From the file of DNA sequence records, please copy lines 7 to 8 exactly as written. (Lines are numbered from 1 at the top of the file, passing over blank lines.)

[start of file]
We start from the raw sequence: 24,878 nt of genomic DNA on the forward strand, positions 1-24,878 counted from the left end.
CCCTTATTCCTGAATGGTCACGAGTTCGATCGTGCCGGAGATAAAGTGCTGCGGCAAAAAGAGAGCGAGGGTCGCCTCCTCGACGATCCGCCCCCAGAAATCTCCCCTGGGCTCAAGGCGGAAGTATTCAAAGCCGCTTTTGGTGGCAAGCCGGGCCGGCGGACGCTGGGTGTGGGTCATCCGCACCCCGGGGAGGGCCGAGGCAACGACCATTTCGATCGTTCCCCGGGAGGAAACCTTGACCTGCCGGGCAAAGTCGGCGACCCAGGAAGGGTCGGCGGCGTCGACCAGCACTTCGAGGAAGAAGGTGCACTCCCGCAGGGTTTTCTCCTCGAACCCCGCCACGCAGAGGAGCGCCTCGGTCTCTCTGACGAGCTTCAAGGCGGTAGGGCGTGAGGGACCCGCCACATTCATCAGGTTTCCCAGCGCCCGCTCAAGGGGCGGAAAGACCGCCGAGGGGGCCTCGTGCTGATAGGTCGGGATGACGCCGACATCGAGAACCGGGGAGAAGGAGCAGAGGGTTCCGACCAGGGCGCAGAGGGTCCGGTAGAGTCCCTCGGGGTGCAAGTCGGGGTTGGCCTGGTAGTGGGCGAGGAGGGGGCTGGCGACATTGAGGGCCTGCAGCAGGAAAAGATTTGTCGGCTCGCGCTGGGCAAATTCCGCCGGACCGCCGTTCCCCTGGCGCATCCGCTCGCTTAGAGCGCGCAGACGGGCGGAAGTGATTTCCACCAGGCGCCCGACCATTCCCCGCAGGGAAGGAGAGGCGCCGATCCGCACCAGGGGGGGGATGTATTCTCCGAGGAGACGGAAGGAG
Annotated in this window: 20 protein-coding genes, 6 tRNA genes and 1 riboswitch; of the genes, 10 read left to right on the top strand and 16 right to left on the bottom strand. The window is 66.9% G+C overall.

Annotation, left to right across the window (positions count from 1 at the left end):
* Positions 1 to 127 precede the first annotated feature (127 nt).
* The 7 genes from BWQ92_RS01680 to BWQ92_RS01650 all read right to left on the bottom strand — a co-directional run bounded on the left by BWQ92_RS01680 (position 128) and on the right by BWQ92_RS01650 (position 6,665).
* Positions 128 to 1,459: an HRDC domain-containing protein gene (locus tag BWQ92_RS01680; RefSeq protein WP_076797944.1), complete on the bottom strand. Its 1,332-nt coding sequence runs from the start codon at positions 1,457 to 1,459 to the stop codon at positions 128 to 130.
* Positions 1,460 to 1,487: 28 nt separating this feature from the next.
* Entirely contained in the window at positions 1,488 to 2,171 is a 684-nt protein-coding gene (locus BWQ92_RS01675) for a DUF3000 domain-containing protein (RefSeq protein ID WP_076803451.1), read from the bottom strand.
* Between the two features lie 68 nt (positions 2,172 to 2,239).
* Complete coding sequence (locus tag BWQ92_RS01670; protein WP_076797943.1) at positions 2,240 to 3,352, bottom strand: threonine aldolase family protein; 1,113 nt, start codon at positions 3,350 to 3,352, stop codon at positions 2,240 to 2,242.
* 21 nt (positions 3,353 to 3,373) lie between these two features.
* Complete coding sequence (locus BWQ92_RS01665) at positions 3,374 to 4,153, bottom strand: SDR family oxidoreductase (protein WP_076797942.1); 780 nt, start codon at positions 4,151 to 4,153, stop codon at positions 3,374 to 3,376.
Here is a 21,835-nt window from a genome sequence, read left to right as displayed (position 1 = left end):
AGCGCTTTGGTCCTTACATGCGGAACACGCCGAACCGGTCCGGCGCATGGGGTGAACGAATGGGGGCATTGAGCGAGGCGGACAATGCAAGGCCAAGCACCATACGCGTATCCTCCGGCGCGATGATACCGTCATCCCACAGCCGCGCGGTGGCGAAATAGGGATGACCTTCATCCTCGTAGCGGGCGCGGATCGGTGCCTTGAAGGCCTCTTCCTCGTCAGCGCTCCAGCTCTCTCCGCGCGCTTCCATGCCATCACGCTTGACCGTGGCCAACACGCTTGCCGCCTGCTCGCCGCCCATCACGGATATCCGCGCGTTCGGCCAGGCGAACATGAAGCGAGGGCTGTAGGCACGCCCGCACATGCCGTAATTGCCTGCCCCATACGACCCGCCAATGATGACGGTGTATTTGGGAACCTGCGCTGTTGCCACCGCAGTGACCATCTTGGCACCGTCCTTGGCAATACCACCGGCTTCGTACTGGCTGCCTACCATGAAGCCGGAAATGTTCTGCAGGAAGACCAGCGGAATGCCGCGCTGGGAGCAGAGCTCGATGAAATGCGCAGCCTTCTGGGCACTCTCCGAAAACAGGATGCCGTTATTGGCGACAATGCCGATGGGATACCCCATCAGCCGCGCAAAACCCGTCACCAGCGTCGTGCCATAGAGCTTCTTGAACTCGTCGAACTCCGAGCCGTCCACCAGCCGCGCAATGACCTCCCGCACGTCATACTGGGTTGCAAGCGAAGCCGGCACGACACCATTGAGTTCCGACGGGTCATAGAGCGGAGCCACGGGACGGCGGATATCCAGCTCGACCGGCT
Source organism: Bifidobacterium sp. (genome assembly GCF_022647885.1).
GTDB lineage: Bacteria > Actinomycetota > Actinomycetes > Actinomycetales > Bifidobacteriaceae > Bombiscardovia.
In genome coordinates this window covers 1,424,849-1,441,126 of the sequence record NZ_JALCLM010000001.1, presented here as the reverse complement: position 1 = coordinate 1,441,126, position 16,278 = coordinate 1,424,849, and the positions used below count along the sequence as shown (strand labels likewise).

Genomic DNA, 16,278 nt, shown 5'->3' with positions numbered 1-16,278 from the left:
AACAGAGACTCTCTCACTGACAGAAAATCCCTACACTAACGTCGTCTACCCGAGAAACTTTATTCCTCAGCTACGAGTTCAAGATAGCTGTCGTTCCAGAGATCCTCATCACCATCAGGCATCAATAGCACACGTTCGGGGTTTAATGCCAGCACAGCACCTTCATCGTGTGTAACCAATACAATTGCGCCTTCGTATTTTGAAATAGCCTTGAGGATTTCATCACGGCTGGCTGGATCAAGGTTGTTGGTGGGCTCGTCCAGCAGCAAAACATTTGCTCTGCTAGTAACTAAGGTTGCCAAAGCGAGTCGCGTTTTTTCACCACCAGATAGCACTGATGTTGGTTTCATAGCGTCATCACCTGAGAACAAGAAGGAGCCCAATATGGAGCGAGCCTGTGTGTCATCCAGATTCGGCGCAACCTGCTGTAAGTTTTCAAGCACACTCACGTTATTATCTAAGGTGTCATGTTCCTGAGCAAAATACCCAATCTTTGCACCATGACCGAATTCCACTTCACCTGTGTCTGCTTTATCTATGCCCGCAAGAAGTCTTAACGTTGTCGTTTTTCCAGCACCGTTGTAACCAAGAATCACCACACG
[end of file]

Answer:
* Positions 128 to 1,459: an HRDC domain-containing protein gene (locus tag BWQ92_RS01680; RefSeq protein WP_076797944.1), complete on the bottom strand. Its 1,332-nt coding sequence runs from the start codon at positions 1,457 to 1,459 to the stop codon at positions 128 to 130.
* Positions 1,460 to 1,487: 28 nt separating this feature from the next.